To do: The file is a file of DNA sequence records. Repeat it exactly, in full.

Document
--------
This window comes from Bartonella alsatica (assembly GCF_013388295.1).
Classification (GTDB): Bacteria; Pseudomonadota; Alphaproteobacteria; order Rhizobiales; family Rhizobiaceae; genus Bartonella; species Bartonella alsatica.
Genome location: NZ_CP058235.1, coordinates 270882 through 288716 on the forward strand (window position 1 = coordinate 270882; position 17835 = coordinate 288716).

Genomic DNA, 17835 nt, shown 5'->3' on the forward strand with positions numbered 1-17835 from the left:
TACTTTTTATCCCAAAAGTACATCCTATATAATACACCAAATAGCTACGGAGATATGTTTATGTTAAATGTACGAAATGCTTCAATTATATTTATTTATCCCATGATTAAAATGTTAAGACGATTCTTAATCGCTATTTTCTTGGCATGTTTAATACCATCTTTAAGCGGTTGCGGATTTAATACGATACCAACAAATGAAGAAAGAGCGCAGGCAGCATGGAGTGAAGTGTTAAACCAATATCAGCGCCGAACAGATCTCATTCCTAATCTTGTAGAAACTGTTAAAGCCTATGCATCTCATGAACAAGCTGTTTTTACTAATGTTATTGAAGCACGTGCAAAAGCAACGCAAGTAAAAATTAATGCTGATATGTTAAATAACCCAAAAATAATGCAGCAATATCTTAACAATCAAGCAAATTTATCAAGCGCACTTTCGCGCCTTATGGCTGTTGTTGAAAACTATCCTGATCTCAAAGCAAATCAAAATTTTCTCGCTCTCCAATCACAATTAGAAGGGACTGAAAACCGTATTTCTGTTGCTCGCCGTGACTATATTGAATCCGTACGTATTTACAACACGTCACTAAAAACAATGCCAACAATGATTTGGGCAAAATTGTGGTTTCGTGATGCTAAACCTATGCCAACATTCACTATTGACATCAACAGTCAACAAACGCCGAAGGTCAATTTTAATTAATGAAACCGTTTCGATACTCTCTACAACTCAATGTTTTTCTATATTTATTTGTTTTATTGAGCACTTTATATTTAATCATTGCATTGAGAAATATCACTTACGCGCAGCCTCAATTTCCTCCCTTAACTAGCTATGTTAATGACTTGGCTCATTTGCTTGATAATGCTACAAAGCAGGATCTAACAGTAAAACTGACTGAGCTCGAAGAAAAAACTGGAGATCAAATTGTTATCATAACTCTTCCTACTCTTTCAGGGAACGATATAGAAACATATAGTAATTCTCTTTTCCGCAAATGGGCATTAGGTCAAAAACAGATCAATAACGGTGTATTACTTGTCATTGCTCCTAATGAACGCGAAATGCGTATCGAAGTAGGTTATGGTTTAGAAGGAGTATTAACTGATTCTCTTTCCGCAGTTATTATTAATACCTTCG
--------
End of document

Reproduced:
This window comes from Bartonella alsatica (assembly GCF_013388295.1).
Classification (GTDB): Bacteria; Pseudomonadota; Alphaproteobacteria; order Rhizobiales; family Rhizobiaceae; genus Bartonella; species Bartonella alsatica.
Genome location: NZ_CP058235.1, coordinates 270882 through 288716 on the forward strand (window position 1 = coordinate 270882; position 17835 = coordinate 288716).

Genomic DNA, 17835 nt, shown 5'->3' on the forward strand with positions numbered 1-17835 from the left:
TACTTTTTATCCCAAAAGTACATCCTATATAATACACCAAATAGCTACGGAGATATGTTTATGTTAAATGTACGAAATGCTTCAATTATATTTATTTATCCCATGATTAAAATGTTAAGACGATTCTTAATCGCTATTTTCTTGGCATGTTTAATACCATCTTTAAGCGGTTGCGGATTTAATACGATACCAACAAATGAAGAAAGAGCGCAGGCAGCATGGAGTGAAGTGTTAAACCAATATCAGCGCCGAACAGATCTCATTCCTAATCTTGTAGAAACTGTTAAAGCCTATGCATCTCATGAACAAGCTGTTTTTACTAATGTTATTGAAGCACGTGCAAAAGCAACGCAAGTAAAAATTAATGCTGATATGTTAAATAACCCAAAAATAATGCAGCAATATCTTAACAATCAAGCAAATTTATCAAGCGCACTTTCGCGCCTTATGGCTGTTGTTGAAAACTATCCTGATCTCAAAGCAAATCAAAATTTTCTCGCTCTCCAATCACAATTAGAAGGGACTGAAAACCGTATTTCTGTTGCTCGCCGTGACTATATTGAATCCGTACGTATTTACAACACGTCACTAAAAACAATGCCAACAATGATTTGGGCAAAATTGTGGTTTCGTGATGCTAAACCTATGCCAACATTCACTATTGACATCAACAGTCAACAAACGCCGAAGGTCAATTTTAATTAATGAAACCGTTTCGATACTCTCTACAACTCAATGTTTTTCTATATTTATTTGTTTTATTGAGCACTTTATATTTAATCATTGCATTGAGAAATATCACTTACGCGCAGCCTCAATTTCCTCCCTTAACTAGCTATGTTAATGACTTGGCTCATTTGCTTGATAATGCTACAAAGCAGGATCTAACAGTAAAACTGACTGAGCTCGAAGAAAAAACTGGAGATCAAATTGTTATCATAACTCTTCCTACTCTTTCAGGGAACGATATAGAAACATATAGTAATTCTCTTTTCCGCAAATGGGCATTAGGTCAAAAACAGATCAATAACGGTGTATTACTTGTCATTGCTCCTAATGAACGCGAAATGCGTATCGAAGTAGGTTATGGTTTAGAAGGAGTATTAACTGATTCTCTTTCCGCAGTTATTATTAATACCTTCG